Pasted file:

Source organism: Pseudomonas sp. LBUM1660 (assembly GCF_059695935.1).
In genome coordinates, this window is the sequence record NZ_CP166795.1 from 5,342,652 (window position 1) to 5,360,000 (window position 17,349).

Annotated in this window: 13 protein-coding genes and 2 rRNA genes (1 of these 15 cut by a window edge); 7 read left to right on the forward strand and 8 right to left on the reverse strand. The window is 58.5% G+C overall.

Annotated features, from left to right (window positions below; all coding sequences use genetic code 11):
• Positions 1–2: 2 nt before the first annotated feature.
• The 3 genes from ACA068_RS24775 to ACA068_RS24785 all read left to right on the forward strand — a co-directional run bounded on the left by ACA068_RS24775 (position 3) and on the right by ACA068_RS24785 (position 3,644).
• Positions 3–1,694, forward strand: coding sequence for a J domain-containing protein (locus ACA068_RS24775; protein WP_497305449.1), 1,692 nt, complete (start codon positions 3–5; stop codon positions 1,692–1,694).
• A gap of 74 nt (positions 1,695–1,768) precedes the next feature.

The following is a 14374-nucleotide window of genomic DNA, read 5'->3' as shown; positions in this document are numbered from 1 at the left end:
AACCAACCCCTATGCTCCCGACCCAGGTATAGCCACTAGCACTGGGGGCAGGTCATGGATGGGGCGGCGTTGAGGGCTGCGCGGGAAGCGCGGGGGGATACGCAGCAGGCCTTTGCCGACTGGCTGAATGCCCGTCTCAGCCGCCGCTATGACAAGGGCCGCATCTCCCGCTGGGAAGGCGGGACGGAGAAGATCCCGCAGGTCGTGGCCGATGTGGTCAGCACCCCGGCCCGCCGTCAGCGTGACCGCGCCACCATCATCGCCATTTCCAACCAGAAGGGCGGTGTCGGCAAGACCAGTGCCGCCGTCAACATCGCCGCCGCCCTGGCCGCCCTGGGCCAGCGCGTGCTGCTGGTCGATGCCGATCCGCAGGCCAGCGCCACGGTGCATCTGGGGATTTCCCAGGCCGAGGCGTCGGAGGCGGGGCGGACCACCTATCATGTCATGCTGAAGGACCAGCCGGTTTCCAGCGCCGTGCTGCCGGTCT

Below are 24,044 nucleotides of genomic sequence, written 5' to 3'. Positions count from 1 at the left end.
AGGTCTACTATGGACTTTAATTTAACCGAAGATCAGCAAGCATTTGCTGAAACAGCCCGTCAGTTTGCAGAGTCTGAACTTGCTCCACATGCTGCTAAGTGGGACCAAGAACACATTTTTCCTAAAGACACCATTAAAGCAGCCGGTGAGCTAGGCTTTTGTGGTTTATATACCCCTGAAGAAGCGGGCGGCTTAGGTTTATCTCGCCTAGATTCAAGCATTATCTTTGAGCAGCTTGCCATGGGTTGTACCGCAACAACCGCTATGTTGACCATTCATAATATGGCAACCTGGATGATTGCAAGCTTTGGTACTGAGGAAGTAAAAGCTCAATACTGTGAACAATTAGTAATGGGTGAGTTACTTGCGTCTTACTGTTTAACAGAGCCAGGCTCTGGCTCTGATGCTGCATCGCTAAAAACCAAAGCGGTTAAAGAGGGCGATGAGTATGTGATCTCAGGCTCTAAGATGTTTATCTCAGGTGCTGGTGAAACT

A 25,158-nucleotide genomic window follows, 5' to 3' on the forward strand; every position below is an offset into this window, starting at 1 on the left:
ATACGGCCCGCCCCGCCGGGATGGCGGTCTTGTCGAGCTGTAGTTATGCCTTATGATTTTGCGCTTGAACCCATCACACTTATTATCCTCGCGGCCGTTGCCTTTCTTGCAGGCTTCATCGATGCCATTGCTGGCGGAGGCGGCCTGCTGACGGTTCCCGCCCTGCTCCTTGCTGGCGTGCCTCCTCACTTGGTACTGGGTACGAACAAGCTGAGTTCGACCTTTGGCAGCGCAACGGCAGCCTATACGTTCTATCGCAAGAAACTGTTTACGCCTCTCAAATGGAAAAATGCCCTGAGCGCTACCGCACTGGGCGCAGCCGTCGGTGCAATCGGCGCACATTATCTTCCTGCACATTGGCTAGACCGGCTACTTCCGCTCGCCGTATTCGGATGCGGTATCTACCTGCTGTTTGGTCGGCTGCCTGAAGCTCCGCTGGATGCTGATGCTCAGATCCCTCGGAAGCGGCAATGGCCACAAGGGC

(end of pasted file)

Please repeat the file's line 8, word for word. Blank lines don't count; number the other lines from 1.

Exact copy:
• A gap of 74 nt (positions 1,695–1,768) precedes the next feature.